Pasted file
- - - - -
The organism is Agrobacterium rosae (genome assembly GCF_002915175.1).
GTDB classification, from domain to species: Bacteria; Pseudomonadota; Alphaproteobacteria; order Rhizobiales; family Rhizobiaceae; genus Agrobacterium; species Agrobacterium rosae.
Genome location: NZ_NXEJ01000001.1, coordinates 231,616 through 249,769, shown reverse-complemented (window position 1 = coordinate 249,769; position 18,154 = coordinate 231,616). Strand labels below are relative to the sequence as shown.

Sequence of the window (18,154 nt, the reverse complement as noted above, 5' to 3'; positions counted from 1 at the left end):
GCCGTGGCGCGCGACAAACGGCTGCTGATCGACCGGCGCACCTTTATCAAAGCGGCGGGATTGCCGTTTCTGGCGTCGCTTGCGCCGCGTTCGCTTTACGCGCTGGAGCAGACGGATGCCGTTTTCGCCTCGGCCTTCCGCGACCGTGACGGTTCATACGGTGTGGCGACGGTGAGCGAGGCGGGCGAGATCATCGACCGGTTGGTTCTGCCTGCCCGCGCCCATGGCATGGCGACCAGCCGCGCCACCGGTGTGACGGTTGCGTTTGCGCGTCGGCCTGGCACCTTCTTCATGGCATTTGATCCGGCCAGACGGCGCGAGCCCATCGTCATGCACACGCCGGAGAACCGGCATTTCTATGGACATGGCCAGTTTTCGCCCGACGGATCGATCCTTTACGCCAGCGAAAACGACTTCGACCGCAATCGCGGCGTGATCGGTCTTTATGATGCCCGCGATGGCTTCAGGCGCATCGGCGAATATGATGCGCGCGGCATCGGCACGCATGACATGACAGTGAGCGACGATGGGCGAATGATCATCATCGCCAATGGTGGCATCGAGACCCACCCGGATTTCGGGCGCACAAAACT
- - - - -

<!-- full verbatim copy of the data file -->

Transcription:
The organism is Agrobacterium rosae (genome assembly GCF_002915175.1).
GTDB classification, from domain to species: Bacteria; Pseudomonadota; Alphaproteobacteria; order Rhizobiales; family Rhizobiaceae; genus Agrobacterium; species Agrobacterium rosae.
Genome location: NZ_NXEJ01000001.1, coordinates 231,616 through 249,769, shown reverse-complemented (window position 1 = coordinate 249,769; position 18,154 = coordinate 231,616). Strand labels below are relative to the sequence as shown.

Sequence of the window (18,154 nt, the reverse complement as noted above, 5' to 3'; positions counted from 1 at the left end):
GCCGTGGCGCGCGACAAACGGCTGCTGATCGACCGGCGCACCTTTATCAAAGCGGCGGGATTGCCGTTTCTGGCGTCGCTTGCGCCGCGTTCGCTTTACGCGCTGGAGCAGACGGATGCCGTTTTCGCCTCGGCCTTCCGCGACCGTGACGGTTCATACGGTGTGGCGACGGTGAGCGAGGCGGGCGAGATCATCGACCGGTTGGTTCTGCCTGCCCGCGCCCATGGCATGGCGACCAGCCGCGCCACCGGTGTGACGGTTGCGTTTGCGCGTCGGCCTGGCACCTTCTTCATGGCATTTGATCCGGCCAGACGGCGCGAGCCCATCGTCATGCACACGCCGGAGAACCGGCATTTCTATGGACATGGCCAGTTTTCGCCCGACGGATCGATCCTTTACGCCAGCGAAAACGACTTCGACCGCAATCGCGGCGTGATCGGTCTTTATGATGCCCGCGATGGCTTCAGGCGCATCGGCGAATATGATGCGCGCGGCATCGGCACGCATGACATGACAGTGAGCGACGATGGGCGAATGATCATCATCGCCAATGGTGGCATCGAGACCCACCCGGATTTCGGGCGCACAAAACT